Race to net zero

Companies are volunteering in droves to cut greenhouse gas emissions to “net zero” within the next few decades, Axios’ Andrew Freedman reports.

  • But disagreement about what “net zero” actually means for corporations — and the absence of a regulatory entity to enforce the pledges means investors, government officials and consumers have trouble discerning “greenwashing” from genuine commitments.
  • In broad terms, “net zero” means the point at which the emissions from an entity, be it a company or a country, equals the amount of greenhouse gases being taken out of the atmosphere.

By the numbers: At least 695 of the world’s largest publicly traded firms had set such targets as of early this year — to be reached by 2050.

  • Companies are responding to the increasingly clear and dangerous effects of climate change, which in many cases are directly affecting their operations.
  • The C-suites of these companies are also motivated by consumer sentiment and investor pressure — plus the knowledge that regulators are likely to act in the near future.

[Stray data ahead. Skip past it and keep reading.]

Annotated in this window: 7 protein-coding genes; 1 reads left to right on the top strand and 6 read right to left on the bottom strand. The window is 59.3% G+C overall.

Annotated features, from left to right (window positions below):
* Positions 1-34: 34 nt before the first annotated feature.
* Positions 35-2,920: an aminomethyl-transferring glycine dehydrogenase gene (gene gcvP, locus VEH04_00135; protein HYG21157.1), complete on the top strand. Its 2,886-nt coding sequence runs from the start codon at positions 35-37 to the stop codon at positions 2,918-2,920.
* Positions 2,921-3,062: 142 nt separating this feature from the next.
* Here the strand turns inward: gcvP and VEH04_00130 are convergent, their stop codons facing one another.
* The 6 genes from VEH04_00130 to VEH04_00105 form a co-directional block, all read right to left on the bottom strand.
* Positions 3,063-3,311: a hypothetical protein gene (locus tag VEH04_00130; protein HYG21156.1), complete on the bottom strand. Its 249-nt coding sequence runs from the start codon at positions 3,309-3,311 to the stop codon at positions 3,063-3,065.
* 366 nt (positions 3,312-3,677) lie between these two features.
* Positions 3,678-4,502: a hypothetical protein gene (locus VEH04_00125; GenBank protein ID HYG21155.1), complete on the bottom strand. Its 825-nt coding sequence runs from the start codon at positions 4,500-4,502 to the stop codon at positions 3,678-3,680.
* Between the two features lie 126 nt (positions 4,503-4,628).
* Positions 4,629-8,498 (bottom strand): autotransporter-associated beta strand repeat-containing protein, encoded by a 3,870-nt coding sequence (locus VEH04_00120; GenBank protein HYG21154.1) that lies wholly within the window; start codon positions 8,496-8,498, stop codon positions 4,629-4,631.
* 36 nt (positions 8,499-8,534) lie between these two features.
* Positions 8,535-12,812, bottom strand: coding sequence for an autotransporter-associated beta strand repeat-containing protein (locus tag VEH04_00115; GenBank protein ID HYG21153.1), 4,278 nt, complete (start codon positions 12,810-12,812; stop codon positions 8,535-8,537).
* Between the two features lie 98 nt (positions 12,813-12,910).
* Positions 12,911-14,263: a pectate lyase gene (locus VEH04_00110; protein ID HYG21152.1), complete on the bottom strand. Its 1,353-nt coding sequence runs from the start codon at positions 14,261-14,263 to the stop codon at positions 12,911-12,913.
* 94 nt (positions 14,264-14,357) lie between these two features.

Between the lines: While the definition of “net zero” is clear on a global level, it’s murkier for an organization.

  • The lack of a formal definition means it’s unclear whether “net zero” for companies applies to just CO2 or all greenhouse gases, said Steve Smith, executive director of the Oxford Net Zero Initiative.
  • Simon Fischweicher of the nonprofit Carbon Disclosure Project said it’s also unclear whether offsets — such as investing in forest restoration projects — can make up the bulk of a company’s emissions reductions.

Here’s how a few notable companies have handled their pledges:

  • Stanley Black & Deckeris out ahead of the pack in setting a science-based emissions reduction target that is consistent with reaching net zero by mid-century, according to Fischweicher.
  • Google says it went carbon neutralin 2007, and the company is working to get its data centers and campuses to run 24/7 on carbon-free electricity by 2030. The company hasn’t yet set a science-based target under the Science Based Targets Initiative. But Google will have new sustainability announcements in April, a spokesman told Axios.
  • Microsoft has a strategy to become ”carbon negative”by 2030. In a sustainability report, published March 10, the company says Scope 3 emissions — which mainly come from use of its products — increased by 23% compared to 2020, even though emissions were cut from offices, plants and stores. Microsoft says it’s working on it.

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